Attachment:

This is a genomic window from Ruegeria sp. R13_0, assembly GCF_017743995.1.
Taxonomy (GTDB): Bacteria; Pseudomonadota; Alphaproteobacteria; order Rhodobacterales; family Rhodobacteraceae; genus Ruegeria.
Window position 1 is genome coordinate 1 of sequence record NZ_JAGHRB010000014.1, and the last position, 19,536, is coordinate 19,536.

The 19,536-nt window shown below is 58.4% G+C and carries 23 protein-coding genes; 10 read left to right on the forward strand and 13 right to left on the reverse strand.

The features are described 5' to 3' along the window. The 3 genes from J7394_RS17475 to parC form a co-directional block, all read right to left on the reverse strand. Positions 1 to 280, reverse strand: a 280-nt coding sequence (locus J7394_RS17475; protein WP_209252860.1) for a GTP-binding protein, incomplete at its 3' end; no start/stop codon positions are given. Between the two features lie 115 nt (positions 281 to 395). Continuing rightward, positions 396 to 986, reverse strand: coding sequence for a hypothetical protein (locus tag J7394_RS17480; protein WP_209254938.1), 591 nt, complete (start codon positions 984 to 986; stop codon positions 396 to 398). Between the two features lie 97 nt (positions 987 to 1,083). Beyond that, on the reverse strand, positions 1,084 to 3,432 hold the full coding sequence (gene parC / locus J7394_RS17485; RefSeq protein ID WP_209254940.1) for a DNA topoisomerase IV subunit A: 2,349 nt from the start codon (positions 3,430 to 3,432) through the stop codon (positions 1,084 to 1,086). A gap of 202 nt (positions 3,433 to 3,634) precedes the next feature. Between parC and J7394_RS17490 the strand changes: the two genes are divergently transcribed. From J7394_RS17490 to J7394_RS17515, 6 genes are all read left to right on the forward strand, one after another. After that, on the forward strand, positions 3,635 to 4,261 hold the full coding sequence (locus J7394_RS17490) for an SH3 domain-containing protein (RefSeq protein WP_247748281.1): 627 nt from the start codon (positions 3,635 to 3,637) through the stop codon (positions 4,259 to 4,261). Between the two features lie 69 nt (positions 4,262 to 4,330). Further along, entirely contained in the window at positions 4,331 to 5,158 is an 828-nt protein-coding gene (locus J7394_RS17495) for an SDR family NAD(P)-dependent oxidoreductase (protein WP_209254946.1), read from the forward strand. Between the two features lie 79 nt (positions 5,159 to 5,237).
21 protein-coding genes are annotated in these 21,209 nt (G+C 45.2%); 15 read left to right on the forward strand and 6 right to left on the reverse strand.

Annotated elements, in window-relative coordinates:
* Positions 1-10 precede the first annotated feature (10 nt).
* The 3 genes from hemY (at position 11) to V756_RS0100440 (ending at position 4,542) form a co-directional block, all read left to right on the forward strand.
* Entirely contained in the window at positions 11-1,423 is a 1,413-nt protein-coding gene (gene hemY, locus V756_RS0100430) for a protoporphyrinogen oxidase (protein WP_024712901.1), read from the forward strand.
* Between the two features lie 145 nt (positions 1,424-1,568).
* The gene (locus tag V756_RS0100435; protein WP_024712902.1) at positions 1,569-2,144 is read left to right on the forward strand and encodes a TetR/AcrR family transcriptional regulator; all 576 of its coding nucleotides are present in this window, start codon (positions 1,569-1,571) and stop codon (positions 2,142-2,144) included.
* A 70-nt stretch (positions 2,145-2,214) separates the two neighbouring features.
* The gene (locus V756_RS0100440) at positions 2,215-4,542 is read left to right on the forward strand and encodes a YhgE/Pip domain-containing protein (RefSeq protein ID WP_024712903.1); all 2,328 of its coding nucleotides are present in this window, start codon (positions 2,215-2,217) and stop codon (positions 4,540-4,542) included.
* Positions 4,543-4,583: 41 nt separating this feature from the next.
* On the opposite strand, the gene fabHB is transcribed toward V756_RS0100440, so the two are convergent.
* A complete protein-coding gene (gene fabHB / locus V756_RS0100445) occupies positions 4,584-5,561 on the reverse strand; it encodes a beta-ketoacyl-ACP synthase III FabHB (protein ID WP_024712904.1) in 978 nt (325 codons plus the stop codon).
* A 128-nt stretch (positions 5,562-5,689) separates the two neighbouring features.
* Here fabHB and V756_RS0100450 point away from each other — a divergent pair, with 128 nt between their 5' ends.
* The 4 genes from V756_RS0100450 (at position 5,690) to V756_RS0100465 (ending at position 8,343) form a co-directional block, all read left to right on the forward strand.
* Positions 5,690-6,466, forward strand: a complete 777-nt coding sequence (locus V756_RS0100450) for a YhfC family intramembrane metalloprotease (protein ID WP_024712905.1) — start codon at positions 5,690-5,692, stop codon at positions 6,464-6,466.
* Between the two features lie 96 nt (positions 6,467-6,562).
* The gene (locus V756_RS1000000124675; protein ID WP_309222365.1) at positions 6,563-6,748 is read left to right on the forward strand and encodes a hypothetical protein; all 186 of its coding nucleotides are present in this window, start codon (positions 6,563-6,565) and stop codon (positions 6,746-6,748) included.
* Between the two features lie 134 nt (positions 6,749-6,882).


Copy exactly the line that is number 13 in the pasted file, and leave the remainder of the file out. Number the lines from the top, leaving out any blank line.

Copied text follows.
* A 70-nt stretch (positions 2,145-2,214) separates the two neighbouring features.